Glenn Close Cult Upbringing Revealed

'I Thank Heaven for A Man Like Adolf Hitler,' Said Cult Leader

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  • Glenn Close
    (Photo: Reuters/Vincent West)
    U.S. actress Glenn Close arrives to receive the Premio Donostia (San Sebastian Prize) for lifetime achievement at the Kursaal theatre on the third day of the 59th San Sebastian Film Festival September 18, 2011.
By Sami K. Martin, Christian Post Reporter
January 25, 2012|10:57 am

Glenn Close's cult upbringing was revealed in a new interview by the actress.

Glenn Close's cult, previously called Moral Re-Armament in the interview, had her feeling limited and unsure of herself.

Close told New York Magazine, "It was a cult, where everyone was told to think alike, and that's devastating. I decided that I would not trust even my instincts because I didn't know what they were. Everything had been dictated."

Her parents initially joined MRA, which was founded by Frank Buchman in 1938. It taught of the Four Absolutes: absolute honesty, absolute purity, absolute unselfishness and absolute love. Buchman's group had close ties to Germany, and Buchman even attempted to meet Adolf Hitler several times.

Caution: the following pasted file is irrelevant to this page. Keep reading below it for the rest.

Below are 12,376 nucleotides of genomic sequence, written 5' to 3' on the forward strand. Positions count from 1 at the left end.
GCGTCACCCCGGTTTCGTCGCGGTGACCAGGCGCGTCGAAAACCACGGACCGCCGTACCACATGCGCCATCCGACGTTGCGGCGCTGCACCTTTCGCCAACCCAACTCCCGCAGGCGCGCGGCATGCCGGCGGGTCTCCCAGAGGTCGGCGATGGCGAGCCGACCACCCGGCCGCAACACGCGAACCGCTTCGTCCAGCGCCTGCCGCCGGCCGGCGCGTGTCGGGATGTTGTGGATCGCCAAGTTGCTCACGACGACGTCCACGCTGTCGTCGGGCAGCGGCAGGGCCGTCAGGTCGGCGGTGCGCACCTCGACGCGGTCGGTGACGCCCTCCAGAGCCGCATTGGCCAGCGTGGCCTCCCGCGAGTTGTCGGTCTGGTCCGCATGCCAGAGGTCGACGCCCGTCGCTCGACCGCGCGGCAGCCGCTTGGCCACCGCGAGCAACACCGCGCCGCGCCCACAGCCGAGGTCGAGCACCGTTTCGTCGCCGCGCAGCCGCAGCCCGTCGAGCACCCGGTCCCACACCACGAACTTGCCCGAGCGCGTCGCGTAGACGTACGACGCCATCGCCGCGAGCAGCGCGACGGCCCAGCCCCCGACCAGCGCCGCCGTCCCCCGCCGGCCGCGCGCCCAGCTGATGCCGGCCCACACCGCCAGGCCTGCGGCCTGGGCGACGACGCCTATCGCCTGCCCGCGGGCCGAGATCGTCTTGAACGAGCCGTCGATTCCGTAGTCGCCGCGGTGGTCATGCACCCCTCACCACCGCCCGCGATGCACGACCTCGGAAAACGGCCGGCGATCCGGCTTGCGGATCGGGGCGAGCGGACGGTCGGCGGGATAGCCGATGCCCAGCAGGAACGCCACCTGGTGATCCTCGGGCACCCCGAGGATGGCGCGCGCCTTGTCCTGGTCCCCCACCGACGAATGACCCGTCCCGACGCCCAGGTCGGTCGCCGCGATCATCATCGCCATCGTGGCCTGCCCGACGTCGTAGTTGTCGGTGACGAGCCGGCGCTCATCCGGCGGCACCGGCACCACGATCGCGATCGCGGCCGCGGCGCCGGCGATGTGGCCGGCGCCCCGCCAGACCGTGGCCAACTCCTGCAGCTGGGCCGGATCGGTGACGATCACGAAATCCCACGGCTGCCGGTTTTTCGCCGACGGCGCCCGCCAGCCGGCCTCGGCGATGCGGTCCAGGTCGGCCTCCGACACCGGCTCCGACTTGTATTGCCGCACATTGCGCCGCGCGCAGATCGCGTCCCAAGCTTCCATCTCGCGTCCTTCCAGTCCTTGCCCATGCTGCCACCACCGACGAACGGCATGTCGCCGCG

Buchman once praised Hitler, saying, "I thank Heaven for a man like Adolf Hitler, who built a front line of defense against the anti-Christ of Communism."

Buchman believed that the problem in Europe and throughout the world at this time was "a moral one" and suggested, "the nations must re-arm morally. Moral recovery is essentially the forerunner of economic recovery."

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MRA taught that there were several rules that must be followed. "The first rule is that we listen honestly for everything that may come … the second rule is that we test the thoughts that come, to see which are from God."

Buchman also taught, "The world is looking for an answer and, by the Grace of God, there is an answer. But be clear on this point, the answer is not in any man or any group of man. The answer rests in the living God. It rests in God-controlled supernationalism."

Father John A. Hardon offered a critique of the MRA in "An Evaluation of Moral Rearmament."

He wrote: "It is neither a church nor a religious sect. There are no dogmas to profess; no rites to practice. MRA exists only to change the lives of men, to make zealous reformers out of sinners who still remain members of their individual churches. [It] can hardly serve as the basis for authenticated worship of God."

Close has not spoken publicly about what religion, if any, she currently practices. She is married to David Shaw and has one daughter, Annie.

 

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